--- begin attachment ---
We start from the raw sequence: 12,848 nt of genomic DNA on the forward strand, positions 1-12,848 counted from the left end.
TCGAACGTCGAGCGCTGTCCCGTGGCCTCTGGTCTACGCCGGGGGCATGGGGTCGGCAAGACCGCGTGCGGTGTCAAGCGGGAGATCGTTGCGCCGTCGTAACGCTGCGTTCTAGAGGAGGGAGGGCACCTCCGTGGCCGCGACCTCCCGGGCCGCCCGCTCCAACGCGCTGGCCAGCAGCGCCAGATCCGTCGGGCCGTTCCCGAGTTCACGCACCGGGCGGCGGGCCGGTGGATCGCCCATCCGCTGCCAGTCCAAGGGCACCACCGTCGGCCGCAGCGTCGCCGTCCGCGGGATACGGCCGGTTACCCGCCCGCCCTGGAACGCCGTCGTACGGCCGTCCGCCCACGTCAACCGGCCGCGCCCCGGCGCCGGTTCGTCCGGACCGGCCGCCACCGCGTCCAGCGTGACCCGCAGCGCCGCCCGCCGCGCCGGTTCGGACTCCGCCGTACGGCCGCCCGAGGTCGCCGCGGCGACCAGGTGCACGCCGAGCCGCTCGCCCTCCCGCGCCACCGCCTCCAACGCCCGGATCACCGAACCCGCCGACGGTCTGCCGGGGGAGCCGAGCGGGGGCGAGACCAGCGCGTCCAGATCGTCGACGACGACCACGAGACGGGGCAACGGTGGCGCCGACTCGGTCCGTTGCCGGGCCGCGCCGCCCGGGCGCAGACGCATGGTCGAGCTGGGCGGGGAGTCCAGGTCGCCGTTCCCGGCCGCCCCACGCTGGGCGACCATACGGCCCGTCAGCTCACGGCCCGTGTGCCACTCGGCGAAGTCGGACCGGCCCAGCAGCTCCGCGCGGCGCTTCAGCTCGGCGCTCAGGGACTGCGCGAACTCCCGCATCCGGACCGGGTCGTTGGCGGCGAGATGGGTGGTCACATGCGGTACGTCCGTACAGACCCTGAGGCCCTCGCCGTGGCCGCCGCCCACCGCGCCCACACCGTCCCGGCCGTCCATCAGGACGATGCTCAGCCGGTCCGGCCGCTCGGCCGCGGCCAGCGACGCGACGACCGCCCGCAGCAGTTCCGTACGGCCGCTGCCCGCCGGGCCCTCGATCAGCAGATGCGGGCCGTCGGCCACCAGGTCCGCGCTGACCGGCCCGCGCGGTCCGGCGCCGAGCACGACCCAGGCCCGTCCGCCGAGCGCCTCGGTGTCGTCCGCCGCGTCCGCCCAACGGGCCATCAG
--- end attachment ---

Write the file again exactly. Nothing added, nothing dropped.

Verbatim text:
We start from the raw sequence: 12,848 nt of genomic DNA on the forward strand, positions 1-12,848 counted from the left end.
TCGAACGTCGAGCGCTGTCCCGTGGCCTCTGGTCTACGCCGGGGGCATGGGGTCGGCAAGACCGCGTGCGGTGTCAAGCGGGAGATCGTTGCGCCGTCGTAACGCTGCGTTCTAGAGGAGGGAGGGCACCTCCGTGGCCGCGACCTCCCGGGCCGCCCGCTCCAACGCGCTGGCCAGCAGCGCCAGATCCGTCGGGCCGTTCCCGAGTTCACGCACCGGGCGGCGGGCCGGTGGATCGCCCATCCGCTGCCAGTCCAAGGGCACCACCGTCGGCCGCAGCGTCGCCGTCCGCGGGATACGGCCGGTTACCCGCCCGCCCTGGAACGCCGTCGTACGGCCGTCCGCCCACGTCAACCGGCCGCGCCCCGGCGCCGGTTCGTCCGGACCGGCCGCCACCGCGTCCAGCGTGACCCGCAGCGCCGCCCGCCGCGCCGGTTCGGACTCCGCCGTACGGCCGCCCGAGGTCGCCGCGGCGACCAGGTGCACGCCGAGCCGCTCGCCCTCCCGCGCCACCGCCTCCAACGCCCGGATCACCGAACCCGCCGACGGTCTGCCGGGGGAGCCGAGCGGGGGCGAGACCAGCGCGTCCAGATCGTCGACGACGACCACGAGACGGGGCAACGGTGGCGCCGACTCGGTCCGTTGCCGGGCCGCGCCGCCCGGGCGCAGACGCATGGTCGAGCTGGGCGGGGAGTCCAGGTCGCCGTTCCCGGCCGCCCCACGCTGGGCGACCATACGGCCCGTCAGCTCACGGCCCGTGTGCCACTCGGCGAAGTCGGACCGGCCCAGCAGCTCCGCGCGGCGCTTCAGCTCGGCGCTCAGGGACTGCGCGAACTCCCGCATCCGGACCGGGTCGTTGGCGGCGAGATGGGTGGTCACATGCGGTACGTCCGTACAGACCCTGAGGCCCTCGCCGTGGCCGCCGCCCACCGCGCCCACACCGTCCCGGCCGTCCATCAGGACGATGCTCAGCCGGTCCGGCCGCTCGGCCGCGGCCAGCGACGCGACGACCGCCCGCAGCAGTTCCGTACGGCCGCTGCCCGCCGGGCCCTCGATCAGCAGATGCGGGCCGTCGGCCACCAGGTCCGCGCTGACCGGCCCGCGCGGTCCGGCGCCGAGCACGACCCAGGCCCGTCCGCCGAGCGCCTCGGTGTCGTCCGCCGCGTCCGCCCAACGGGCCATCAG